Most of the respondents expect that their first job will require some travel. Only 3.5% of the respondents expect no travel. Per the survey, 23.2% expect to travel no more than 10% of the time, 58.5% expect between 10% and 30% travel, with only 14.8% expecting to travel more than 30% of the time.
THE 150-HOUR REQUIREMENT
Accounting firms still compete to hire talented undergraduate students, and recruiters are interested in how students plan to meet the 150-hour requirement. Of the 301 students providing details on how they plan to meet this requirement, Table 4 shows that approximately 60% plan to enroll in a graduate program immediately upon finishing their undergraduate degrees. This strategy not only helps them reach the 150-hour requirement, but can also lead to an advanced degree. Table 4 also shows that 26.85% of these participants plan to meet the 150-hour requirement by taking additional undergraduate hours.
How Do You Plan to Complete the 150 Required to Sit
for the Uniform CPA Exam?
298 Students Responding
Specific PlanPercent of RespondentsI plan to take additional undergraduate hours.26.85%I plan to enroll in a graduate program immediately upon completion of undergraduate degree.60.07%I plan to work while completing my 150-hour requirement.7.05%I have already met the 150-hour requirement.3.69%Other2.35%
As shown in Table 5, when asked to state a preference for which graduate degree they would prefer to pursue, most respondents preferred a Master of Accountancy degree. An MBA or an MBA with a concentration in Accounting was the choice of approximately 26% respondents, and only 7% chose the Master of Taxation degree. Recruiters historically have committed significant resources at the undergraduate level. However, with over 60% of accounting students planning on some form of graduate education, adequate resources should be allocated for the recruitment of accounting graduate students.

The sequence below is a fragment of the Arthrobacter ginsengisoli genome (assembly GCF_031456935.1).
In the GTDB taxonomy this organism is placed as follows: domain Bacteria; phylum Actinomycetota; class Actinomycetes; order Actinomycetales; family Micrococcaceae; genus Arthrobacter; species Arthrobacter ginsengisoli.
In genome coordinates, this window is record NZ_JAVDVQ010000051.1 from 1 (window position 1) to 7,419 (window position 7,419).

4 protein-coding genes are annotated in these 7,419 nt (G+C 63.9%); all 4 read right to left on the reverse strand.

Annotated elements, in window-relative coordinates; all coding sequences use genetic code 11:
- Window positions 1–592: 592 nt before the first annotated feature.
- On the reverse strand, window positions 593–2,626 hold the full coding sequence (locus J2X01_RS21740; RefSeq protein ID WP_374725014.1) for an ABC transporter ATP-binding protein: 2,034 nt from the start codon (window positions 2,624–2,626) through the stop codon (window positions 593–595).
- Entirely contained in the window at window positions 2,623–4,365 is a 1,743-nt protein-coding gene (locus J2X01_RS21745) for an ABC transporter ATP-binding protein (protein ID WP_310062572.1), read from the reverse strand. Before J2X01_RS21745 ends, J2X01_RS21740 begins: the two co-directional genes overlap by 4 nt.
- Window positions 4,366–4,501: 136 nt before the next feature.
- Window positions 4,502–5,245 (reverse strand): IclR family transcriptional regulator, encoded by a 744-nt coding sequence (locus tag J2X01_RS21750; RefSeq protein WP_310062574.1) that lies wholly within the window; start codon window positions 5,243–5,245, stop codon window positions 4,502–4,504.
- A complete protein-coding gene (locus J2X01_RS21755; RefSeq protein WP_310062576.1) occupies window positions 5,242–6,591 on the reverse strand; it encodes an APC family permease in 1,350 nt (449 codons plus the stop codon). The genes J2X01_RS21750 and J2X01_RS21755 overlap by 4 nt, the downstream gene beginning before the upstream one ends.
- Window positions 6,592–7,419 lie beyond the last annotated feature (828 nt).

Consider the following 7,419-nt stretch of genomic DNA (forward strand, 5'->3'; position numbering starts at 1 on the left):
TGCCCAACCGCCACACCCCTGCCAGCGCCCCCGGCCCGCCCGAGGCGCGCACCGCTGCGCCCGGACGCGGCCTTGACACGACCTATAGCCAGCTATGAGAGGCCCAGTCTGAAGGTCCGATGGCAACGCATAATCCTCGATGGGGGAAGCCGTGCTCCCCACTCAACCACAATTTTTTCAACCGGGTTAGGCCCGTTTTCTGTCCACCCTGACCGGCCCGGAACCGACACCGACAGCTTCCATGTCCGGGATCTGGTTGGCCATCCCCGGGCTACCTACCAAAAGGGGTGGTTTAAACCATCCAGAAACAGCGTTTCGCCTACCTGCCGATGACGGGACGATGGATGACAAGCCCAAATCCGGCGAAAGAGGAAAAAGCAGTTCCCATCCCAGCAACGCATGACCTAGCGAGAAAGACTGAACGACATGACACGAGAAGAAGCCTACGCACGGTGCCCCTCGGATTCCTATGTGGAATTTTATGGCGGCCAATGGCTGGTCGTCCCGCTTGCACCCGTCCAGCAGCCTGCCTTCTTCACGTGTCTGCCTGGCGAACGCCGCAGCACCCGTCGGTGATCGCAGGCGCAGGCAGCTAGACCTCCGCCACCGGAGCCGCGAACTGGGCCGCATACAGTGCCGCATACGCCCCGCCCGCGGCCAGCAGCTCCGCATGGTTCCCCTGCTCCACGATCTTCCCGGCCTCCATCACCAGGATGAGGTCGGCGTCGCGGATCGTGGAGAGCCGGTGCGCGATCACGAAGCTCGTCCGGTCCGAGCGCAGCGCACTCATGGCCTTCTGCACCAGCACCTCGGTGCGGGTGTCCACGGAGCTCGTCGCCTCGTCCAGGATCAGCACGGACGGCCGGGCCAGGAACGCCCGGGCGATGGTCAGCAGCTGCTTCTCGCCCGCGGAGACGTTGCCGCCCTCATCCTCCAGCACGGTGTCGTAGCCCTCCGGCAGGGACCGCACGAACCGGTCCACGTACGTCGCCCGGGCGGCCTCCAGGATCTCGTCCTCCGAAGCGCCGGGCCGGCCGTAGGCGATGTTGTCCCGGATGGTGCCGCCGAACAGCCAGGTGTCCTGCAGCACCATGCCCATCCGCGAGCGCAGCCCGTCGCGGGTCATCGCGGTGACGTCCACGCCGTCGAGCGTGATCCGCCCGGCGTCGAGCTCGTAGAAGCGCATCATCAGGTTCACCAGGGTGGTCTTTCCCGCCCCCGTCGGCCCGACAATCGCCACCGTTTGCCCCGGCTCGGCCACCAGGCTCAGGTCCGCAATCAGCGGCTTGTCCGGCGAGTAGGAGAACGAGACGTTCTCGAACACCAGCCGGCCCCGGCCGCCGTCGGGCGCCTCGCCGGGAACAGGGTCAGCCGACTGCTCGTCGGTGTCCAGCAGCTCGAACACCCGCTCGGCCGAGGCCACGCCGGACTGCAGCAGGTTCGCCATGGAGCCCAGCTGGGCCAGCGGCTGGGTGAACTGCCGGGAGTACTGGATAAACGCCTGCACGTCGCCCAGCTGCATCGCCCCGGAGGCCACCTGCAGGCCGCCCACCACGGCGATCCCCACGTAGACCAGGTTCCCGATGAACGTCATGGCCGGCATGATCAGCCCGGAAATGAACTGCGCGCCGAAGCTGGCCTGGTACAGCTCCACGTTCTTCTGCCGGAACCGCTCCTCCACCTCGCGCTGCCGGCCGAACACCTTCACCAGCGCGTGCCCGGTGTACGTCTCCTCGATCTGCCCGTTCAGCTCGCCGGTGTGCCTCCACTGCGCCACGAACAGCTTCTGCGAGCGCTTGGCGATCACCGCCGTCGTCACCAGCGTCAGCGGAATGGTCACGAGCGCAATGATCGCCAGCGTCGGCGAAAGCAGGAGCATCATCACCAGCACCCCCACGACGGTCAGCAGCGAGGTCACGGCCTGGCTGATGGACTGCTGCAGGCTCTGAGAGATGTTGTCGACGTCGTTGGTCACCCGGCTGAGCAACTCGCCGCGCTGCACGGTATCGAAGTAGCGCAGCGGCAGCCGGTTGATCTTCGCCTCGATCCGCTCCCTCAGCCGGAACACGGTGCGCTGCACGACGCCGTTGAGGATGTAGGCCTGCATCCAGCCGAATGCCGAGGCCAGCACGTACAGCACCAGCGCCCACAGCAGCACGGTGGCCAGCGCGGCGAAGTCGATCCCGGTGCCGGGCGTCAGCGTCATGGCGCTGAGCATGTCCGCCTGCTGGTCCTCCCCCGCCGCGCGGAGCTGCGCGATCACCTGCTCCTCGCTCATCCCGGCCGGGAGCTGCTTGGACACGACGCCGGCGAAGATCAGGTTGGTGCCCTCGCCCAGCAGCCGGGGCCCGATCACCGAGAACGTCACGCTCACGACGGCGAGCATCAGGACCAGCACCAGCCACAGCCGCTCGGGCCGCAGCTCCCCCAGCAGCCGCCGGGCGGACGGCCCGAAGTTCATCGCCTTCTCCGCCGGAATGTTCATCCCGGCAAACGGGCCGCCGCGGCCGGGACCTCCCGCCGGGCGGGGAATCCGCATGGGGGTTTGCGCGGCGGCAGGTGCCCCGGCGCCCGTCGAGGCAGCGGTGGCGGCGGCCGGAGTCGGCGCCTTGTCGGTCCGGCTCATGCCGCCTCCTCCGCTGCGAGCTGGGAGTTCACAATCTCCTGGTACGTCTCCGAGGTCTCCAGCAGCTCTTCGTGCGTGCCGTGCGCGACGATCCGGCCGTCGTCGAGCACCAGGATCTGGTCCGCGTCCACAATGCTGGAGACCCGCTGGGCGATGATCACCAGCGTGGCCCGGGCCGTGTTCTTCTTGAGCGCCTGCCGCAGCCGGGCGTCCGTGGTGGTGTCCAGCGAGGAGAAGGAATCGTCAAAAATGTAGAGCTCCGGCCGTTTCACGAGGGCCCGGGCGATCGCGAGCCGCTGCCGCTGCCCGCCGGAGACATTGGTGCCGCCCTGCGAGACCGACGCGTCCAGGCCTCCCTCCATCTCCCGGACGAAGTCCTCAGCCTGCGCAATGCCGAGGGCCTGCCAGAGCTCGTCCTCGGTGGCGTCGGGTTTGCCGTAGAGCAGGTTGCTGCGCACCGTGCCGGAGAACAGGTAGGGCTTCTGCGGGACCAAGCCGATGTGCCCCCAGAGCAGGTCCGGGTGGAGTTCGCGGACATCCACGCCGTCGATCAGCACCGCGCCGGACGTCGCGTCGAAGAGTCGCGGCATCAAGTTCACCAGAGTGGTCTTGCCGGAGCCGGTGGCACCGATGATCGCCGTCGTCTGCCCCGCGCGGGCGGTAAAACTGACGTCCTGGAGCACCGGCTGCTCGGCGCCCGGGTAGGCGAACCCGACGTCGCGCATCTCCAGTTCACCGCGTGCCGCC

Graduate Degree Preference
Specific PlanPercent of RespondentsMasters of Accountancy60.42%Masters of Taxation7.29%MBA with a concentration in Accounting11.46%MBA14.93%Law School1.39%Undecided4.51%
PENETRATING THE JOB MARKET
As indicated earlier in Table 2, the students surveyed indicated that they expect the on-campus interview process to be their best opportunity for finding employment. Nearly 73% of them indicated that they have already put their resumes on file with the Placement Office on their respective campus. As indicated earlier, nearly 37% already have had accounting internships. In addition, nearly 69% have attended the most recent event on campus showcasing accounting firms and companies.
At the time of the study, all of the students were still in school. Nearly 30% of the students surveyed had received job offers. Nearly 70% of those who had already received offers had an internship. In addition, over 80% of those receiving offers have already accepted those job offers, with salaries averaging $47,338. Big Four accounting firms accounted for 43% of the early job offers proffered. However, it is important to note that over 57% of the early job offers came from employers other than the Big Four accounting firms, indicating that competition for students is not limited just to the top accounting firms. Even small accounting firms, regional accounting firms, internal audit departments, and corporations will make job offers to students who appear to be a good fit, even before the student has graduated.
Clearly, accounting students are aware of the competitive nature of the current job market. They are savvy as to the appropriate salary levels to expect. And they are actively engaged in seeking out employers. In addition, students who accept internships are very likely to receive job offers prior to graduation. And if they receive an offer prior to graduation, they are highly likely to accept it.
For recruiters, understanding student expectations and attitudes is crucial to successfully recruiting talented candidates from among the ranks of today’s accounting honor students.
For students, it is important to understand how to make the hunt for that first job a success. Your competition has high grades, are actively seeking employment opportunities by getting their resumes circulated, are working internships, and are attending on-campus recruiting activities. The opportunities are great . . . reach out and grab the brass ring!